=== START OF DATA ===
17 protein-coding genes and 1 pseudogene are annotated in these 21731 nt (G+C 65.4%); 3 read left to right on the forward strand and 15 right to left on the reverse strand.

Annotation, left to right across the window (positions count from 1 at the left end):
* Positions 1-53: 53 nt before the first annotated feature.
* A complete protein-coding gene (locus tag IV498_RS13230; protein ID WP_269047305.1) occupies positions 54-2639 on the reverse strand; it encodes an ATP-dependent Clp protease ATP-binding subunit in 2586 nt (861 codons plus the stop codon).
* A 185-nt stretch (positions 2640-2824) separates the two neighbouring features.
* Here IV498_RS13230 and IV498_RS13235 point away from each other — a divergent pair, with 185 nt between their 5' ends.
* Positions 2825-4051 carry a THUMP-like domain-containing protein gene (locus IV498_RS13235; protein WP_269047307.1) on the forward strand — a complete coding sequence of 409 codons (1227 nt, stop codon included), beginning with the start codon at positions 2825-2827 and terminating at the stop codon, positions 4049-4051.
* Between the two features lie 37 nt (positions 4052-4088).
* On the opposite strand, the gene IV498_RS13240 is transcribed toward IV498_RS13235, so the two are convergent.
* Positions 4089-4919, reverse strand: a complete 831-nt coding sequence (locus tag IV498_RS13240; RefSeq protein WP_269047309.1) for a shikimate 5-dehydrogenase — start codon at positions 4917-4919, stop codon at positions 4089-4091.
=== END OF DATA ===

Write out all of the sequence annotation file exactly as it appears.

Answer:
17 protein-coding genes and 1 pseudogene are annotated in these 21731 nt (G+C 65.4%); 3 read left to right on the forward strand and 15 right to left on the reverse strand.

Annotation, left to right across the window (positions count from 1 at the left end):
* Positions 1-53: 53 nt before the first annotated feature.
* A complete protein-coding gene (locus tag IV498_RS13230; protein ID WP_269047305.1) occupies positions 54-2639 on the reverse strand; it encodes an ATP-dependent Clp protease ATP-binding subunit in 2586 nt (861 codons plus the stop codon).
* A 185-nt stretch (positions 2640-2824) separates the two neighbouring features.
* Here IV498_RS13230 and IV498_RS13235 point away from each other — a divergent pair, with 185 nt between their 5' ends.
* Positions 2825-4051 carry a THUMP-like domain-containing protein gene (locus IV498_RS13235; protein WP_269047307.1) on the forward strand — a complete coding sequence of 409 codons (1227 nt, stop codon included), beginning with the start codon at positions 2825-2827 and terminating at the stop codon, positions 4049-4051.
* Between the two features lie 37 nt (positions 4052-4088).
* On the opposite strand, the gene IV498_RS13240 is transcribed toward IV498_RS13235, so the two are convergent.
* Positions 4089-4919, reverse strand: a complete 831-nt coding sequence (locus tag IV498_RS13240; RefSeq protein WP_269047309.1) for a shikimate 5-dehydrogenase — start codon at positions 4917-4919, stop codon at positions 4089-4091.